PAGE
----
“Oh, hell no.”

I’m not about to let this happen. My legs are feeling the weight of the hills from the forest, but my mind is having none of it. Thus, commenced this back and forth dialogue between body and mind.

“Are you really going to let your brother beat you?”- Mind

“We already beat him through the woods, I’m tired.”- Body


My feet were hitting the pavement in a flurry. I see him go straight through the intersection with the walk sign in his direction. I cut left, so I don’t have to stop after the traffic switches. I no longer see him. 3 blocks to go. My legs are screaming, and my lungs are on fire. My heart is about to burst out of my chest. 2 left. One…


I see him at the cross street just as I am about to get to the stop sign at the corner. He cruises in front of me, smiling the whole 50 yards left to our grandparent’s house, beating me to the finish. He goes right to the backyard. I keep walking down the street to let myself recover but more so cool off. I am livid.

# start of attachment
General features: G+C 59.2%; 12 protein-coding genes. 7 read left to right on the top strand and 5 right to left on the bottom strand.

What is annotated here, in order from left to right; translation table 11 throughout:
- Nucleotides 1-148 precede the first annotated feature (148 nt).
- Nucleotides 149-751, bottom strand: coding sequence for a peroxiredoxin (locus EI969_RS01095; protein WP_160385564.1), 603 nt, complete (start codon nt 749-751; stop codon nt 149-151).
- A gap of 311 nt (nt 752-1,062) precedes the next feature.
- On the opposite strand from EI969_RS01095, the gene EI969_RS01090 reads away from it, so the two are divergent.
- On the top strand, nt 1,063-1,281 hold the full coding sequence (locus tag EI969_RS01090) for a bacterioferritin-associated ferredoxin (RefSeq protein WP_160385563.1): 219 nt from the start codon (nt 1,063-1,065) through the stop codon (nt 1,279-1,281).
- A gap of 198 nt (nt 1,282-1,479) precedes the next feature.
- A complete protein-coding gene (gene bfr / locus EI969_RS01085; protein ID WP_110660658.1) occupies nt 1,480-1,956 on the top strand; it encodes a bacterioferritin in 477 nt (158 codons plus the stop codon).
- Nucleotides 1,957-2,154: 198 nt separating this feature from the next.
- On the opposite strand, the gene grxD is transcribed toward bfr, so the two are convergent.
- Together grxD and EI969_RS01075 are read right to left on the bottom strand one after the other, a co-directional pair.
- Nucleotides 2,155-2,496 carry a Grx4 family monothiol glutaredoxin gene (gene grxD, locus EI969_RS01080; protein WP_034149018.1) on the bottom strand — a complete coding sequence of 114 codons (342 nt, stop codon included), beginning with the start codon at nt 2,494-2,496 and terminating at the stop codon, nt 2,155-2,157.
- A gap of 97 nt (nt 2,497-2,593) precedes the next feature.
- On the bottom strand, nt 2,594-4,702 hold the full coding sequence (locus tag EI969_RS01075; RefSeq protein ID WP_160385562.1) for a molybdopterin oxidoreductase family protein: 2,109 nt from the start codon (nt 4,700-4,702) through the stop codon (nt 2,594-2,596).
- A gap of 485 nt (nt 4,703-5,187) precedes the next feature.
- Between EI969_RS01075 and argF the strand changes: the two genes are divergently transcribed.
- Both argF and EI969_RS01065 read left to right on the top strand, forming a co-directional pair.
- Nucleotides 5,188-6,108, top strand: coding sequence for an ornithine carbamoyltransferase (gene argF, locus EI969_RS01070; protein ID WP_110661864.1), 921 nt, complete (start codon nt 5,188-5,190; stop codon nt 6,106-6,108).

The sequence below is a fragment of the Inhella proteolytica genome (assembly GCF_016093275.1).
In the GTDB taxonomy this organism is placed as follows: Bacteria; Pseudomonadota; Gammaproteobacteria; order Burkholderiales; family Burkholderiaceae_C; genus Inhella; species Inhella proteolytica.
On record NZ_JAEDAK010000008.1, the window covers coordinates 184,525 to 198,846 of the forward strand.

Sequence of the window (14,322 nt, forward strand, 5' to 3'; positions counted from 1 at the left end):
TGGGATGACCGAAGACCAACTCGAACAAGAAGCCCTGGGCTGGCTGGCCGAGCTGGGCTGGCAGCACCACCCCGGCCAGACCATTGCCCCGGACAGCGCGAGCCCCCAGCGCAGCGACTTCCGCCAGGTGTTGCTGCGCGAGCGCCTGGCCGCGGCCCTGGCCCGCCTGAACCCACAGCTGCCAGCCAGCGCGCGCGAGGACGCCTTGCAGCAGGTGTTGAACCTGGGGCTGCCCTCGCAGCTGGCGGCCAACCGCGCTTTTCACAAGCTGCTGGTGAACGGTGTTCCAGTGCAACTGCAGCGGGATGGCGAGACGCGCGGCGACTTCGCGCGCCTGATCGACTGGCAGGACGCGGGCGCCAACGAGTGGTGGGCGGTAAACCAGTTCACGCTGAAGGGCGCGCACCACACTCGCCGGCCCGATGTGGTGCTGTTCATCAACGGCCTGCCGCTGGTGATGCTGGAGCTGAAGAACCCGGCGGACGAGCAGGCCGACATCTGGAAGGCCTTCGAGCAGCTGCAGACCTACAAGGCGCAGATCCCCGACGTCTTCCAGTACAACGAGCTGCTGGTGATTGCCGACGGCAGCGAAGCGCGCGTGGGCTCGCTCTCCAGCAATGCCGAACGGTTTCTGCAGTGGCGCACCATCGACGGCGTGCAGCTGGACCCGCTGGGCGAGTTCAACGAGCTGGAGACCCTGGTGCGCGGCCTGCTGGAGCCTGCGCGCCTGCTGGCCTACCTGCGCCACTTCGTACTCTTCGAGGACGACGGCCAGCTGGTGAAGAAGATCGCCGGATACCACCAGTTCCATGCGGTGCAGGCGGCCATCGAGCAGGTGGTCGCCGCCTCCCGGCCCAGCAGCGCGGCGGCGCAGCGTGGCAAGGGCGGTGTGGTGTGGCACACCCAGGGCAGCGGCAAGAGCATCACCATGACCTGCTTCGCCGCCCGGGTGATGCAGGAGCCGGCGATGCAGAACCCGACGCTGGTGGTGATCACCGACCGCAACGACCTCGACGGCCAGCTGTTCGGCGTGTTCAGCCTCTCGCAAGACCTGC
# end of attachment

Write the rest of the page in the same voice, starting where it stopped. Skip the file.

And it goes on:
As a fierce competitor, losing is the worst of the worst. As a younger sister and fierce competitor, losing to my brother is inconceivable, physically gagging. This is just part of how I am wired, and it has pushed me to greater and greater heights athletically. However, the real genius of competition is in the resolve, not the results. Pastor Mike Todd of Transformation Church recently spoke of this idea, and I think the quote from The Alchemist sums it up in the best way. Here it is again.

“When we love, we always strive to become better than we are. When we strive to become better than we are, everything around us becomes better too.” –The Alchemist

I love my brother. We are siblings. I want him to be the best he can be. Do I also want to beat him and be better than him? Of course, I can’t always help it. But at the end of the day, it is not about us comparing ourselves to each other or being better than each other; it is about him being his best and me being my best. Him loving himself to become better and loving me to become better. Me loving myself to become better and loving him to become better. He won the race that day, but he made me better. He pushed himself to be better, and it was contagious.